In Alkire-Clemen, we again rejected the contention that a Board conclusion was invalid because it exceeded the scope of the issues specified in the pretrial order. Alkire-Clemen, SDO at 3. There, the Board's pretrial order listed as an issue the claimant's entitlement to medical care solely for an adjustment disorder. Id. We held:

Claimant's appeal to the [Board] clearly encompassed the question of whether Claimant's psychological condition was a covered injury attributable to her February 24, 1998, work injury. Through Claimant's medical reports, Employer was aware that Claimant's psychological condition had not only been diagnosed as an adjustment disorder, but also as a chronic pain disorder and depression. Moreover, one of the issues before the [Board] was "Whether Employer is liable for [Claimant's Doctor's] continued psychiatric treatment." Thus, we conclude that Employer had fair notice that its liability for Claimant's psychological condition was in issue and that Employer had a fair opportunity to litigate that issue and to dispute that claimant suffered from the psychological condition found by the [Board].

Id.

Unlike Kawamoto and Alkire-Clemen, the Board here refrained from considering an issue not specifically raised in the pretrial order. While this situation presents an apparent issue of first impression, Kawamoto and Alkire-Clemen remain instructive. We are persuaded by the reasoning that pretrial orders are not meant to be set in stone where issues lack clear demarcations, share facts, and are inextricably intertwined.

Arruda's entitlement to vocational rehabilitation services was an issue on appeal to the Board. HAR § 12-14-1 provides "[e]ligibility for vocational rehabilitation services means the employee has or may have suffered permanent disability as a result of work injuries." The plain language of this regulation provides fair notice that permanent disability would be at issue. We cannot conceive of a scenario in which entitlement to vocational rehabilitation services can be resolved without addressing the issue of permanent disability. As such, we conclude the Board erred as a matter of law when it found the issue of permanent disability was uncontested.

Our decision is also guided by long-standing policy considerations. Hawai'i's workers1 compensation laws are founded on a beneficent, humanitarian purpose, which affords liberal construction in favor of employees. See Korsak v. Hawaii Permanente Med. Grp., 94 Hawai'i 297, 306, 12 P.3d 1238, 1247 (2000). "The two goals of workers' compensation law are to restore the injured employee and to compensate the employee adequately." Respicio v. Waialua Sugar Co., 67 Haw. 16, 18, 675 P.2d 770, 772 (1984). Considering the purpose and goals of workers' compensation, , we must cautiously review any construction which might narrow the coverage or deprive qualified persons of benefits. See Camara v. Aasalud, 67 Haw. 212, 217, 685 P.2d 794, 797 (1984) (discussing Hawai'i's unemployment compensation law).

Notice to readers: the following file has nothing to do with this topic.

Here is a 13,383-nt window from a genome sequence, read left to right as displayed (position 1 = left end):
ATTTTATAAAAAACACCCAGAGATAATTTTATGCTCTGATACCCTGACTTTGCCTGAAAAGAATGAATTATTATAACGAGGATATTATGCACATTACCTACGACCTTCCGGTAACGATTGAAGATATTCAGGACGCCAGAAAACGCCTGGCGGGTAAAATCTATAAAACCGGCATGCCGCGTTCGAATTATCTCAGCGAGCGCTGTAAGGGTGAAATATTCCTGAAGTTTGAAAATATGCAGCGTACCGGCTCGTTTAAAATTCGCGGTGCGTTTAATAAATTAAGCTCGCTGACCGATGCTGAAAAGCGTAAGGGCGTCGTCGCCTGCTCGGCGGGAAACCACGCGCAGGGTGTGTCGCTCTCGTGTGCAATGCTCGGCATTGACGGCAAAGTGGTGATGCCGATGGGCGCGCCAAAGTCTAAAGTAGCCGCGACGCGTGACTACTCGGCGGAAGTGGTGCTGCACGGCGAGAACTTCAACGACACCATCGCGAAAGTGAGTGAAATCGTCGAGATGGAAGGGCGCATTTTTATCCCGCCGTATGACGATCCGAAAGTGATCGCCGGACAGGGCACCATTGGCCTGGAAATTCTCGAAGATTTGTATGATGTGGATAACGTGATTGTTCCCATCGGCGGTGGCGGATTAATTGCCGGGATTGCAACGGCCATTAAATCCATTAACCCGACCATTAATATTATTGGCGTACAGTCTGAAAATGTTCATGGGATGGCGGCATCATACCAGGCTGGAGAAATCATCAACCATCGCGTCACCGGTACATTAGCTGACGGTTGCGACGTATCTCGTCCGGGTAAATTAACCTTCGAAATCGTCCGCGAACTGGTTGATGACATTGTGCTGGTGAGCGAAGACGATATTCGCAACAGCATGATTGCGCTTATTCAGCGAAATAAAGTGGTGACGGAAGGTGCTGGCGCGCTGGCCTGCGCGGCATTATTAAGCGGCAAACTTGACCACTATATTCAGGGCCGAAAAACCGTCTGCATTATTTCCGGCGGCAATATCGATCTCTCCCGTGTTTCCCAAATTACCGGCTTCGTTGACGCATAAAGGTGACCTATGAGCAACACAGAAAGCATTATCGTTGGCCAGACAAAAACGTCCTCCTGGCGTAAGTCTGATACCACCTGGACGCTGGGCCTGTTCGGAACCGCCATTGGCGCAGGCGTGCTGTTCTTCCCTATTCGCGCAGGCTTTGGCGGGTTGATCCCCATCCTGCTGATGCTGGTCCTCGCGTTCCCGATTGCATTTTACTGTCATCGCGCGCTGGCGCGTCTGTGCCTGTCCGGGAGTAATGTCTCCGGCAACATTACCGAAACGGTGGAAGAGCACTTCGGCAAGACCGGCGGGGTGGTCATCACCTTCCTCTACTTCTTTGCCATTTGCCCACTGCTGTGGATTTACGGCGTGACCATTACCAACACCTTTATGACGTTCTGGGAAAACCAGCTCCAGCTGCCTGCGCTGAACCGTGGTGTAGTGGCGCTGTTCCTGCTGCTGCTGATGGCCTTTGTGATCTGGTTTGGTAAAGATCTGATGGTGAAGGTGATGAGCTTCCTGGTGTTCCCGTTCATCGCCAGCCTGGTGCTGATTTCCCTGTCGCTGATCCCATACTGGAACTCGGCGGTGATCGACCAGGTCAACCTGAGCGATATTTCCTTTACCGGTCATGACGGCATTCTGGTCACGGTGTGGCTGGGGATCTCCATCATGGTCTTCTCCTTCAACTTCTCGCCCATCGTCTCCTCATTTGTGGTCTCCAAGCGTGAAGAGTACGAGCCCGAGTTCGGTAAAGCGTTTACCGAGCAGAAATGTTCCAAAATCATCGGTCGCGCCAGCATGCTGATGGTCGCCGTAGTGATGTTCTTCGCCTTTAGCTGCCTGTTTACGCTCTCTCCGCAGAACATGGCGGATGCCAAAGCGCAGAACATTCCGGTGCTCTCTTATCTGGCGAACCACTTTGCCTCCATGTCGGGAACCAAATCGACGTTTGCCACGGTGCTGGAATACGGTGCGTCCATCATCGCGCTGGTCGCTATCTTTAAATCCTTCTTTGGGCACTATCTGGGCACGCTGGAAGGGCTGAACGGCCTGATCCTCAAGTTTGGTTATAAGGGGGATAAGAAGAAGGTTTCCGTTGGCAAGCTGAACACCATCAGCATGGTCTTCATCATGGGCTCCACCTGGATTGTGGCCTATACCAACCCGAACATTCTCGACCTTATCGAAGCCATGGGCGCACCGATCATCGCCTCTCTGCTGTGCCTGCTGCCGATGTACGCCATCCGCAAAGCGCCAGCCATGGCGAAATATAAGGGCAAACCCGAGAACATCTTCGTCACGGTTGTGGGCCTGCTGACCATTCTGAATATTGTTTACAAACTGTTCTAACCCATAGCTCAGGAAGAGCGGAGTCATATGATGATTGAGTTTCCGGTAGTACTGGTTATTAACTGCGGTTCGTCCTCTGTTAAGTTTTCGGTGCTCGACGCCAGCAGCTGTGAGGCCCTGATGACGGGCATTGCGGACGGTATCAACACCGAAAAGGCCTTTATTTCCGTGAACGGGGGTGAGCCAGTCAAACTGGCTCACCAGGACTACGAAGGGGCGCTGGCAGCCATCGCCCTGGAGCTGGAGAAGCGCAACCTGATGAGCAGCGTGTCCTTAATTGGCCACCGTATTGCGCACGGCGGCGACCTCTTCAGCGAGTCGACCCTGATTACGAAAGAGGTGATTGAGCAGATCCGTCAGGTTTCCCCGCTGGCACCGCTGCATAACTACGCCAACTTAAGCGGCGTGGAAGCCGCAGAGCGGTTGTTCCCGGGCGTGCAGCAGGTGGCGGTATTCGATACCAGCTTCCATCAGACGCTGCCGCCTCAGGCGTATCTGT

The Board's original order concluded that Arruda was entitled to vocational rehabilitation services because the "record indicates that [Arruda] may sustain permanent disability as a result of the [October Injury] [and] [t]here is no credible evidence that 'r[Arruda] has not sustained and will not sustain any permanent disability as a result of the [October Injury]." The Board's March Order, however, essentially reversed itself and concluded Arruda was not entitled to vocational rehabilitation because he did not specify permanent disability as an issue before the Board. Affirmation of this attenuated logic would contravene the purpose and goals of workers1 compensation law. -

IV. CONCLUSION

Accordingly; the "Amended Decision and Order" of the Labor and Industrial Relations Appeals Board in Case No. AB 2009-431(WH), filed March 15, 2012, is vacated and this case is remanded for further proceedings consistent with this opinion.